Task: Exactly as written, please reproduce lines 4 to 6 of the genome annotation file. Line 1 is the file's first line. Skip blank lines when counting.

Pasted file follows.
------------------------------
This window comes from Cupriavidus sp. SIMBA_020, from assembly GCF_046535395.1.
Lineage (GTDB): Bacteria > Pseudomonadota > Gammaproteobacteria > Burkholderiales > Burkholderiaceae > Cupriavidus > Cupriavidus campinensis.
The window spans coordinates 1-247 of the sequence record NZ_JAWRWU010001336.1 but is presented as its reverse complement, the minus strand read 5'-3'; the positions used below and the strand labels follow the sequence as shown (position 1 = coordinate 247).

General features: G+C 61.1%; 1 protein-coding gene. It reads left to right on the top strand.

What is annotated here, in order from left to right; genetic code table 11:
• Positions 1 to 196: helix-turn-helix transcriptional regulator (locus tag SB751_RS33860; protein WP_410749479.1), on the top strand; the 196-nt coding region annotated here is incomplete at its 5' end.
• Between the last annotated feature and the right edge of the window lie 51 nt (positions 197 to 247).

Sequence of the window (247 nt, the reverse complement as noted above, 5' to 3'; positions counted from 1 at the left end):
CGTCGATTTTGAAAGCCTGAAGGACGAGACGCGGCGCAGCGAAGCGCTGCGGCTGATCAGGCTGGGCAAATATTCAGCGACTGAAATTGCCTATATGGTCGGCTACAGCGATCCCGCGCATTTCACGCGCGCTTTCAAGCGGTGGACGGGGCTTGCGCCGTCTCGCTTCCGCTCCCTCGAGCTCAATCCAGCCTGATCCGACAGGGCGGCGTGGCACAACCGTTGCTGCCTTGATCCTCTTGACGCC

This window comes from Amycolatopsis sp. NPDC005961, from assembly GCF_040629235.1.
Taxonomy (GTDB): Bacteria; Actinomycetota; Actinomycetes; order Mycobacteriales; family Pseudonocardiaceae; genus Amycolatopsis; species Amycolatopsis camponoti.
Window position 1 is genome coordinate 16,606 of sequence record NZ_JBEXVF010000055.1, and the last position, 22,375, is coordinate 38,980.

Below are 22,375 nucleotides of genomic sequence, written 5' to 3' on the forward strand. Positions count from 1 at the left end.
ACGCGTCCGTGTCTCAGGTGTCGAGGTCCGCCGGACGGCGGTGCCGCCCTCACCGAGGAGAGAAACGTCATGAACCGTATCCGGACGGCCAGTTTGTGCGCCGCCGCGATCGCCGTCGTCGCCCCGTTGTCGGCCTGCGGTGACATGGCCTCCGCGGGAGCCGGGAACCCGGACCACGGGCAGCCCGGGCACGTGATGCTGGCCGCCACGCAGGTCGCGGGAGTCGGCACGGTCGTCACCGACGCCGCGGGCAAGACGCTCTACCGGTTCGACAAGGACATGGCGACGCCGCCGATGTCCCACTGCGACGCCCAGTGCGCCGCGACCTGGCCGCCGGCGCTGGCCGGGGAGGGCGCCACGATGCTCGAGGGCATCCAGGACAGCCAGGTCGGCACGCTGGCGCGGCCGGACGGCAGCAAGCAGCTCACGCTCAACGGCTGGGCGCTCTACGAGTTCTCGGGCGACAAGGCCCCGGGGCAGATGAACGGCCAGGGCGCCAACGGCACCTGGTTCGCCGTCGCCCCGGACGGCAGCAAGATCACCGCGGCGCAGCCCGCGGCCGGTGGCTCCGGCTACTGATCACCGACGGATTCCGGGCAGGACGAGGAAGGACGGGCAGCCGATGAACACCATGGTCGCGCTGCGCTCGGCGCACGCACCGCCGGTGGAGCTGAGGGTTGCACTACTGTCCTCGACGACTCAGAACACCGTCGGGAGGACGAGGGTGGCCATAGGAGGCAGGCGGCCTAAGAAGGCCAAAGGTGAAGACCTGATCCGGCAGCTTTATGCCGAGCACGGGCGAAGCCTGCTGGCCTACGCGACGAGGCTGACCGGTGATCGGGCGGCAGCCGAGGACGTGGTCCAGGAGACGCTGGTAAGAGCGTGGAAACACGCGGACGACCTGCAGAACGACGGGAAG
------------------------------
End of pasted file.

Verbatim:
General features: G+C 61.1%; 1 protein-coding gene. It reads left to right on the top strand.

What is annotated here, in order from left to right; genetic code table 11:
• Positions 1 to 196: helix-turn-helix transcriptional regulator (locus tag SB751_RS33860; protein WP_410749479.1), on the top strand; the 196-nt coding region annotated here is incomplete at its 5' end.